U.S. Supreme Court to decide whether a Class Action Fairness Act loophole should be closed

On August 31, 2012, the U.S. Supreme Court accepted its first Class Action Fairness Act (CAFA) case. In Standard Fire Insurance Co. v. Knowles, U.S., No. 11-1450, certiorari granted 8/31/12, the Court will consider whether a class plaintiff may stipulate to limit his damages to be less than the $5 million CAFA jurisdictional threshold in order to avoid removal to federal court. Read the petition for writ of certiorari.

CAFA became law in 2005 as a way to halt the filing of large class action lawsuits of national significance in a few select state court “magnet jurisdictions” that were known to be friendly to class action plaintiffs, including Miller County, Arkansas (where the Standard Fire case was filed). CAFA provides that when a named plaintiff files a putative class action in a state court against a defendant that is not a citizen of the state where suit is filed, federal jurisdiction exists if the $5 million amount in controversy is satisfied.

Class action plaintiff attorneys have recently attempted to circumvent CAFA by utilizing the following procedural maneuver: although the actual amount in controversy on the claims pleaded exceeds $5 million, the complaint is accompanied by a purportedly binding stipulation limiting to under $5 million not only the named plaintiff’s own damages, but also the damages of the putative class members the plaintiff hopes to, but does not yet, represent.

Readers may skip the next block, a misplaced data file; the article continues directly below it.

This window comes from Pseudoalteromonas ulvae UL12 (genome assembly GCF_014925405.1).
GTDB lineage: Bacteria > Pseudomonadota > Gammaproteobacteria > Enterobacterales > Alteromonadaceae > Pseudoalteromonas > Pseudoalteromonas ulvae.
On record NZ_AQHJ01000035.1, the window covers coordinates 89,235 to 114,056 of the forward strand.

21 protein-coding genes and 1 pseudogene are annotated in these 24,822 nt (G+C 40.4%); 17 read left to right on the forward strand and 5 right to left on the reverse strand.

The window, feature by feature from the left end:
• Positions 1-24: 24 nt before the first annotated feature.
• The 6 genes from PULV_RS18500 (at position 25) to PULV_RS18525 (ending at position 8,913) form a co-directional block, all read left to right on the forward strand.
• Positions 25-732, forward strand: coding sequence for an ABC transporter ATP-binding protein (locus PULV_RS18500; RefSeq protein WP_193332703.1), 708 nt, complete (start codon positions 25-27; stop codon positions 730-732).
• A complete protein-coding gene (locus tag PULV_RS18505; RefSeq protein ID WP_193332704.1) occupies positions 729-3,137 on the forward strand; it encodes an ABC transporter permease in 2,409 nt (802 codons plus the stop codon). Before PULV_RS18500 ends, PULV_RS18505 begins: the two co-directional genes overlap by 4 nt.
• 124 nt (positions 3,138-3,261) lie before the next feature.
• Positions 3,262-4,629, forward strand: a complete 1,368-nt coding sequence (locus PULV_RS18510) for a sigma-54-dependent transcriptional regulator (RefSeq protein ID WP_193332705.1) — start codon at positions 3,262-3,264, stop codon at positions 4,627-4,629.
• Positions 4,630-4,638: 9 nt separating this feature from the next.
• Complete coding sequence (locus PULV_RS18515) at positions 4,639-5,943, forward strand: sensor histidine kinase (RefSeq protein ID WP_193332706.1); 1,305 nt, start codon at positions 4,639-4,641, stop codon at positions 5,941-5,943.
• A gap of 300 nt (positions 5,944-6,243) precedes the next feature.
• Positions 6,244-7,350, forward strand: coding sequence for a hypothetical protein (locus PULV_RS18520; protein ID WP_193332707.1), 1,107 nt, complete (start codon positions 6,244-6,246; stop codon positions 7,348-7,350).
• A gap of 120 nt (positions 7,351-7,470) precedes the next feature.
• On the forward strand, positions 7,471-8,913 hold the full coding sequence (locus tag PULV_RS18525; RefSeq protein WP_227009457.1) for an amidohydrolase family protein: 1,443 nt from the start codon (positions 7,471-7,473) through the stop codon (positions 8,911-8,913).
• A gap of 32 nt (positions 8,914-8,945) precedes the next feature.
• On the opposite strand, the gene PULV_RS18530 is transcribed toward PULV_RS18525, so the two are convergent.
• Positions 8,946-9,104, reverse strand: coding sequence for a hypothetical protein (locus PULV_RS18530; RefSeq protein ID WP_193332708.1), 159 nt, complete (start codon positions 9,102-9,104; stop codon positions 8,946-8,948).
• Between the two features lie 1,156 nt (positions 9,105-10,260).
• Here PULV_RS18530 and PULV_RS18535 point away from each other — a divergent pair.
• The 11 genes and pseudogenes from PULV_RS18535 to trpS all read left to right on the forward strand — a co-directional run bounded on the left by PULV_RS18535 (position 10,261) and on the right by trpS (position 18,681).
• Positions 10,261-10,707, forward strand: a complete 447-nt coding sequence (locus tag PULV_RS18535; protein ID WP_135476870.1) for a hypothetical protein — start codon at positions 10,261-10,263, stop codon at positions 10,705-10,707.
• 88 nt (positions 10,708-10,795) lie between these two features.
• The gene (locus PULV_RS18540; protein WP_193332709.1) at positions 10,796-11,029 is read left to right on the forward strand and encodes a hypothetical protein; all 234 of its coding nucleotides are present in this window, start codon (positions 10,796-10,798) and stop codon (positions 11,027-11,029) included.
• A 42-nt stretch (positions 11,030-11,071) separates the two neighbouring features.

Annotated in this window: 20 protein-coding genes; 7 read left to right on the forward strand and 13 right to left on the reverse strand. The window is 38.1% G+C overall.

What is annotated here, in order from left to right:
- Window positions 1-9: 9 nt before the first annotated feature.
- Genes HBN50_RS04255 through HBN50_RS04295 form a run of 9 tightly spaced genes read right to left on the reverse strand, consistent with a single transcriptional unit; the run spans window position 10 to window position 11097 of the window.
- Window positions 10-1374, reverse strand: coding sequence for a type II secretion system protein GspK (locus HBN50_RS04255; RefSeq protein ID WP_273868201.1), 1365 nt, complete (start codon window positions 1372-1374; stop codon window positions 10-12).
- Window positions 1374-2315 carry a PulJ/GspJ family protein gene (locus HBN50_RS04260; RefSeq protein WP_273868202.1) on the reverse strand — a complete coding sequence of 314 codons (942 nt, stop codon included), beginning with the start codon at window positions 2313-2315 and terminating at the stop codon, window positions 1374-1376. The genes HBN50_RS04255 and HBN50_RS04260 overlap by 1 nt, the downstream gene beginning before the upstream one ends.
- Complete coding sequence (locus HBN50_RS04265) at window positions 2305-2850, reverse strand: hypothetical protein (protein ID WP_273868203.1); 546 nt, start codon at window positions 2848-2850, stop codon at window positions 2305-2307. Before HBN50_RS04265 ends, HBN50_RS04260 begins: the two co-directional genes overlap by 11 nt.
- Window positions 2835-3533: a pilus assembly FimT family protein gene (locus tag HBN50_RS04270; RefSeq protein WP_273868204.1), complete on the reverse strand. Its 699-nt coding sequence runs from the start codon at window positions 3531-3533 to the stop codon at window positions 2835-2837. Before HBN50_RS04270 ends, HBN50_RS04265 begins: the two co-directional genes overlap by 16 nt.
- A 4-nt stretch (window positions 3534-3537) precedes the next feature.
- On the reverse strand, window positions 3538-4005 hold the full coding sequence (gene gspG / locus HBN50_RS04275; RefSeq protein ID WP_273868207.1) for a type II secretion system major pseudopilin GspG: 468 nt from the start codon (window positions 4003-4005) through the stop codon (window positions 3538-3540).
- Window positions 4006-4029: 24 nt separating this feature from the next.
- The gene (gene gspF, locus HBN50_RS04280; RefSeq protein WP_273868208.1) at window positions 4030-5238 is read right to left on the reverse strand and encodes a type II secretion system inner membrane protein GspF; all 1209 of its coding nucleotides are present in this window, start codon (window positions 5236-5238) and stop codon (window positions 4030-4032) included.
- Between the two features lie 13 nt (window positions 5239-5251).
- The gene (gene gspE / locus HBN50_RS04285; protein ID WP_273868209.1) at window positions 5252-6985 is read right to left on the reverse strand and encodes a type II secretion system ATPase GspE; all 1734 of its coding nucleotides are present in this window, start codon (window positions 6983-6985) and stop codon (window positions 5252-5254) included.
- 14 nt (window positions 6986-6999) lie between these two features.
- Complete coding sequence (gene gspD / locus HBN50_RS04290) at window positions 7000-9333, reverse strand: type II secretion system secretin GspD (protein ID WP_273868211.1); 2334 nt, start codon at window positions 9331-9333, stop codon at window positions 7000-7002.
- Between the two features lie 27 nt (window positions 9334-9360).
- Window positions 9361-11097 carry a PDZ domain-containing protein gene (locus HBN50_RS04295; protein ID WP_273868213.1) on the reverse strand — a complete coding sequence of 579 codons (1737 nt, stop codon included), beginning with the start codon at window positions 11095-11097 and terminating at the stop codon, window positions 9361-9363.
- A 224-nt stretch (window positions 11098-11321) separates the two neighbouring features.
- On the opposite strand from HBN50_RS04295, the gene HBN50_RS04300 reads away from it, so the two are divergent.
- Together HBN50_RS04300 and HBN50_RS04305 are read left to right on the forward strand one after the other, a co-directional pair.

In its petition for writ of certiorari, Standard Fire explains that this maneuver violates the constitutional rights of proposed class members and the basic principles of removal law and class action law. Under the Court’s recent decision in Smith v. Bayer Corp., putative class members are not bound by actions taken by named plaintiffs or litigation outcomes before certification. Therefore, Standard Fire reasons that a named plaintiff has no right to stipulate a binding cap on the damages of people he or she does not represent. Such a limitation, if effective at the time suit is filed, would violate the due process rights of the proposed class members.

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